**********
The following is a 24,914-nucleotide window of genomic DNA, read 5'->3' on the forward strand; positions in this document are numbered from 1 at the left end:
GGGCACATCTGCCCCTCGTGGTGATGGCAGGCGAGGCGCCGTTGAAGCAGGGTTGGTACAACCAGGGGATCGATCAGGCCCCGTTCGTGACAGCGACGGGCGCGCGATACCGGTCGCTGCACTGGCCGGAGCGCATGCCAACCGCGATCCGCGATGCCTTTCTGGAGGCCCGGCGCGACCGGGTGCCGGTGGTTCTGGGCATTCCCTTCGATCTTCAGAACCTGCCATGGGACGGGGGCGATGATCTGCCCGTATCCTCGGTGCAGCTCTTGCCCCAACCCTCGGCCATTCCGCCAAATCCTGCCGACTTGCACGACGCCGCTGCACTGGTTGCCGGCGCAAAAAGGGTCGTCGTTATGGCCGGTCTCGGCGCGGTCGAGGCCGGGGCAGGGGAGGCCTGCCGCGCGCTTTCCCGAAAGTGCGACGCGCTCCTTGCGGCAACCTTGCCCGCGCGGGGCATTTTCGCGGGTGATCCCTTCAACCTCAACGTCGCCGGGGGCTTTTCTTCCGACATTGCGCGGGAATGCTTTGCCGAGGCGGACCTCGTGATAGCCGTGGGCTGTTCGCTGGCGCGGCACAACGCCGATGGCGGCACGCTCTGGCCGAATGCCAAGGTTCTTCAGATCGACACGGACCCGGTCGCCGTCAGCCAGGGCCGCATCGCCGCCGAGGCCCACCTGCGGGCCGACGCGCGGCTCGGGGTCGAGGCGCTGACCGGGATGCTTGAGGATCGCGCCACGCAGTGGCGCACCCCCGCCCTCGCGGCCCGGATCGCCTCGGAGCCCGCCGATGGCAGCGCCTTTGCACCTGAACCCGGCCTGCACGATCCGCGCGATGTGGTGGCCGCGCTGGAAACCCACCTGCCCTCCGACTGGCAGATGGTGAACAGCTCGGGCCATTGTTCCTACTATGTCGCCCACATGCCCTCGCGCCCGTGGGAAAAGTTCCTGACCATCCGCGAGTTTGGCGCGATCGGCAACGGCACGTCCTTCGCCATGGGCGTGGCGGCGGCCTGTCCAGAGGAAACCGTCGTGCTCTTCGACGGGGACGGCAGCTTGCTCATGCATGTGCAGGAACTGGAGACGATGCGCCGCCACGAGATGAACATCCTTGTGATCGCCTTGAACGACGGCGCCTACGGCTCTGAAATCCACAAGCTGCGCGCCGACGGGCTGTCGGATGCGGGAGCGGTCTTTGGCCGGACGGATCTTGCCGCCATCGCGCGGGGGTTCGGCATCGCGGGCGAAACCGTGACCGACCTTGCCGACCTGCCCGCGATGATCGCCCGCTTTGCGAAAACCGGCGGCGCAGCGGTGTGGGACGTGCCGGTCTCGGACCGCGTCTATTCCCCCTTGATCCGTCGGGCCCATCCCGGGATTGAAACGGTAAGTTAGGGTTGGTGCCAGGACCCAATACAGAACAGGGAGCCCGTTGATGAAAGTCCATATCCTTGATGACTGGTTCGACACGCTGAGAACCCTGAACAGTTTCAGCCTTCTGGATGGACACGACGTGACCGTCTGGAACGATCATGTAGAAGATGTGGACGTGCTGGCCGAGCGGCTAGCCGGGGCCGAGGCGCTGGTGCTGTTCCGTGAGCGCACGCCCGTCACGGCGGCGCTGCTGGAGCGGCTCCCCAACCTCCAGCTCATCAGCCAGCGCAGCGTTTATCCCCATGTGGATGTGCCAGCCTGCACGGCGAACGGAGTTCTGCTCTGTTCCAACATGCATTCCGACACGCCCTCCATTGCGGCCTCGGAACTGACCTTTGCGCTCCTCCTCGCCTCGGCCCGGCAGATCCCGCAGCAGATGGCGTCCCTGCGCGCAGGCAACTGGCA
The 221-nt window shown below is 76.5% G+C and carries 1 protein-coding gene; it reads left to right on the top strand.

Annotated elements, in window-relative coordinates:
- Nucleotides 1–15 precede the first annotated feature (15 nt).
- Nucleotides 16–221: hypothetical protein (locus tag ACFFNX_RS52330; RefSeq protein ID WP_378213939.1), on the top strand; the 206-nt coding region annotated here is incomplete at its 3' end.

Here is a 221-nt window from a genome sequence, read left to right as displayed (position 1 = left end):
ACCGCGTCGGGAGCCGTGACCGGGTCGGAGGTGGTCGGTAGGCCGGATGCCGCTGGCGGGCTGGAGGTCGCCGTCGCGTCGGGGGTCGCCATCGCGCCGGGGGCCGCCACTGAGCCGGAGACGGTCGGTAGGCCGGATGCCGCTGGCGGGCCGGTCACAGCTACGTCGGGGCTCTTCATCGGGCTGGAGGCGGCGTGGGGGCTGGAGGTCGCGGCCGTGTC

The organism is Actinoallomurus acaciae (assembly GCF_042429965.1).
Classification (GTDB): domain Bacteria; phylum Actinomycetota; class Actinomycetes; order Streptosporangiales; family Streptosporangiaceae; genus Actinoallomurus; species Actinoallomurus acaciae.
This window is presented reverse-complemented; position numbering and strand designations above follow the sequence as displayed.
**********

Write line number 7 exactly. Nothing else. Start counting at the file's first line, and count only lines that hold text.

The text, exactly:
Here is a 221-nt window from a genome sequence, read left to right as displayed (position 1 = left end):